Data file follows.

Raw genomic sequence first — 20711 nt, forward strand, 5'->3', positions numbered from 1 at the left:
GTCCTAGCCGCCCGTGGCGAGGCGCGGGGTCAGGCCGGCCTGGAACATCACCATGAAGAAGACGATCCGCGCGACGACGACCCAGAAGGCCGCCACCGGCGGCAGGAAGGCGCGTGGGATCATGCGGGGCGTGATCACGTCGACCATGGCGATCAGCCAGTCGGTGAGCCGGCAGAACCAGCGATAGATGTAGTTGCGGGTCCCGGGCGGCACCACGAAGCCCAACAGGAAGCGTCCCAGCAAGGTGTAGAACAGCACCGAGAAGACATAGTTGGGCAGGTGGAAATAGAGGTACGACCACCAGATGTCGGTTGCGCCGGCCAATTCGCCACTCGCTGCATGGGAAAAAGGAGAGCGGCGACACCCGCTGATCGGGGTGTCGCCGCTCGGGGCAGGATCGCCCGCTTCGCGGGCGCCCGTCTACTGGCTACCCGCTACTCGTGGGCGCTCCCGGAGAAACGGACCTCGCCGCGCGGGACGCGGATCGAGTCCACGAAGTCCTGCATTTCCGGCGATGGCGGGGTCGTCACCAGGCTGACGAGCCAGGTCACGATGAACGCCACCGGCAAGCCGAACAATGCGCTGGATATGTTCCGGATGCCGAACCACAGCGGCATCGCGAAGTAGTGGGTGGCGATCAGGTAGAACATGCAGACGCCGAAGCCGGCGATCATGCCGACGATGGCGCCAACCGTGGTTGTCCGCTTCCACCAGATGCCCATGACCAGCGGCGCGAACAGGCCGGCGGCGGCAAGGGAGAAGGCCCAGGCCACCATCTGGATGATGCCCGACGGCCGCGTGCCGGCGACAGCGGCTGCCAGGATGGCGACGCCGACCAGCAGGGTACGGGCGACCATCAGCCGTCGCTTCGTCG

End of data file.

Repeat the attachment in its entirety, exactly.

Raw genomic sequence first — 20711 nt, forward strand, 5'->3', positions numbered from 1 at the left:
GTCCTAGCCGCCCGTGGCGAGGCGCGGGGTCAGGCCGGCCTGGAACATCACCATGAAGAAGACGATCCGCGCGACGACGACCCAGAAGGCCGCCACCGGCGGCAGGAAGGCGCGTGGGATCATGCGGGGCGTGATCACGTCGACCATGGCGATCAGCCAGTCGGTGAGCCGGCAGAACCAGCGATAGATGTAGTTGCGGGTCCCGGGCGGCACCACGAAGCCCAACAGGAAGCGTCCCAGCAAGGTGTAGAACAGCACCGAGAAGACATAGTTGGGCAGGTGGAAATAGAGGTACGACCACCAGATGTCGGTTGCGCCGGCCAATTCGCCACTCGCTGCATGGGAAAAAGGAGAGCGGCGACACCCGCTGATCGGGGTGTCGCCGCTCGGGGCAGGATCGCCCGCTTCGCGGGCGCCCGTCTACTGGCTACCCGCTACTCGTGGGCGCTCCCGGAGAAACGGACCTCGCCGCGCGGGACGCGGATCGAGTCCACGAAGTCCTGCATTTCCGGCGATGGCGGGGTCGTCACCAGGCTGACGAGCCAGGTCACGATGAACGCCACCGGCAAGCCGAACAATGCGCTGGATATGTTCCGGATGCCGAACCACAGCGGCATCGCGAAGTAGTGGGTGGCGATCAGGTAGAACATGCAGACGCCGAAGCCGGCGATCATGCCGACGATGGCGCCAACCGTGGTTGTCCGCTTCCACCAGATGCCCATGACCAGCGGCGCGAACAGGCCGGCGGCGGCAAGGGAGAAGGCCCAGGCCACCATCTGGATGATGCCCGACGGCCGCGTGCCGGCGACAGCGGCTGCCAGGATGGCGACGCCGACCAGCAGGGTACGGGCGACCATCAGCCGTCGCTTCGTCG